Wednesday, October 28, 2009

Reality comes home to roost in markets

Just about two weeks ago when the Dow went roaring above 10,000 I made the bold prediction that the market had peaked in my article "Prediction: Stock market has peaked". This elicited from some the reaction that I was desperately in need of a brain transplant.

I'd just like to say this. "I told you so!" I know it's a very immature reaction. It reveals a personality that is at once smug and insecure. Guilty as charged!

And what did I say would be the reason for this sudden turnaround? "A return to reality." And what did the fickle financial pundits give as a reason for today's 2% slam dunk of the market.
Stocks slammed

A surprise drop in new home sales sends market lower, with the Nasdaq sliding for the fourth straight session, as investors question strength of the economic recovery.
The Dow Jones industrial average (INDU) lost 119 points, or 1.2%, to close at 9,762.69. The S&P 500 (SPX) index dropped 21 points, or 2%, to close at 1,042.63. The Nasdaq composite (COMP) tumbled 56 points, or 2.7%, to close at 2,059.61.

The Dow and S&P have fallen for three of the last four sessions, and the Nasdaq for all three, as investors have turned cautious following a seven-month stock rally.

Since bottoming at a 12-year low in March, the S&P 500 gained 63% through its peak on Oct. 19. But since then, it's lost 5%, as of Wednesday's close.

Enthusiasm about the largely better-than-expected quarterly earnings reports has been tempered recently by concerns about the still-burgeoning economic recovery.
Surprise? Why should anyone be surprised at a drop in new home sales when unemployment remains at record levels. Unless your living in a bubble, this should come as no surprise.
Unemployment is Higher Almost Everywhere

Unemployment rates were higher in September than a year earlier in 371 of the 372 United States metropolitan areas, according to the Bureau of Labor Statistics.
The greatest increase in unemployment over the last year was in Detroit-Warren-Livonia, Mich., where joblessness grew 8.4 percentage points to a total rate of 17.3 percent in September 2009. The second-greatest year-over-year increase was in Muskegon-Norton Shores, Mich., where the rate rose 6.8 percentage points to 16 percent.

In September 2009, the overall highest metropolitan rates of unemployment (again, not seasonally adjusted) were in El Centro, Calif., and Yuma, Ariz., where rates touched 30.1 and 24.2 percent, respectively. These two areas, which both border Mexico, are highly agricultural.
Well let's see here - 371 out of 372. Well we all know the old saying about "damn lies and statistics". But yeah, I'd say that's 'statistically significant'. I think we can all agree that this meets the criteria of "almost everywhere". But still the financially clueless pundits at CNN Money are "surprised" when bad economic news comes out.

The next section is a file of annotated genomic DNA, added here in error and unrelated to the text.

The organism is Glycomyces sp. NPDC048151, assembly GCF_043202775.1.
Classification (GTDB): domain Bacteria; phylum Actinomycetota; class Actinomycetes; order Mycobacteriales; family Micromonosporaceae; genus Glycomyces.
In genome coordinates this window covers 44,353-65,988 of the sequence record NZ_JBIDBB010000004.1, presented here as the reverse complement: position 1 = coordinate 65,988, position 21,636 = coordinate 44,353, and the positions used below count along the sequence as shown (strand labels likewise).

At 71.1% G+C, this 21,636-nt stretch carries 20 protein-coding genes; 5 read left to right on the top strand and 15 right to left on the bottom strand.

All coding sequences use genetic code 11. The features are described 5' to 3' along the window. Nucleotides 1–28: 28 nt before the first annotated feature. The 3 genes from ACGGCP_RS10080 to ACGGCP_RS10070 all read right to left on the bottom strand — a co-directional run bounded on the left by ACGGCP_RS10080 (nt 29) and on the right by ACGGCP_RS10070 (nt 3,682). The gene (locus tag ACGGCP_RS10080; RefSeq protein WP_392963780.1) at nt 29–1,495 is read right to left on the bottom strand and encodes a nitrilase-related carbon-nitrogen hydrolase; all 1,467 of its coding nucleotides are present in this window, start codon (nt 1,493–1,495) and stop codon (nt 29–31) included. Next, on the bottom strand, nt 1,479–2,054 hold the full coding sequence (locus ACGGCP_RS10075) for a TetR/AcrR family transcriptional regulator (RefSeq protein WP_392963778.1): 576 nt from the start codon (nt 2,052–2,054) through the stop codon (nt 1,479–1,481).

Previous peak predictions

Just one last jab at my critics. I don't often go online and make financial predictions. I don't have any financial qualifications to do that. I only make public statements when it appears to me that the markets are so out of whack with reality through gross manipulation, that eventually they have to come back down to earth.

As I was reviewing my previous posts, I came across this one from September 20, 2008 - "Sell High - NOW!". So was I right?

See that cliff on the left? That was September 20, 2008 when the S&P was at 1255. From there it fell to 899 on October 10, 2008. So what do you think? Was I too sensational with my headline of "Sell High - NOW!"? Should I have not used all caps on the word NOW? Was I being overly dramatic by adding an exclamation point at the end? Because, you know, I want to improve my blog writing style.

My Google surprise!

I probably would have waited a while longer to write this post to see what happens with the markets, except I happened to notice a very strange thing. A Google search of 'market has peaked' returns as the top result my previous article. Isn't that weird? I mean, as much as I might wish otherwise, my blog is not on the top of everyone's reading list that is interested in the stock market. The article in which I predicted that the market had peaked was not even a particularly popular one on my blog. In fact, you can pretty much say it flopped. Maybe someone at Google just likes me. I'm at as much at a loss for an explanation as you are.

You ain't seen nothing yet

Alright, I'll go further out on a limb. I'm going to repeat my prediction that the Dow has further to drop. In fact I don't usually look at the Dow, I usually look at the S&P 500. And what I said in my previous article was that the S&P would continue to drop from a high of about 1100 to at least 1000. Right now it's at 1042 which is about half of the way down or a drop of about 5%.

So should you buy in now? No. I would say "keep your powder dry". Unless that is you enjoy giving away 5% of your retirement savings to the stock market manipulators at Goldman Sachs.

Hold on until it hits 990, then dive in. Hey, if it keeps going down after that at least you'll have the good feeling that you didn't lose that initial 10% from the peak. And if it goes up, then you'll be that much richer.

From there, when to get off the roller coaster on the way up is completely up to you. I have no way of knowing in advance what top the market manipulators at GS have set. I just assume that it will oscillate around 1000 for a while.

What about Gold?

I asked this same rhetorical question in my last article. Yes, it's true that gold is also down from its peak. Am I worried? No, because the Plunge Protection Team led by the traders at Goldman Sachs can only keep prices out of whack for so long before they revert back to their natural state. Recently we have seen the dollar rise which has caused the price of gold to go down. But in just a matter of days I fully expect that there will be a resurgence in gold.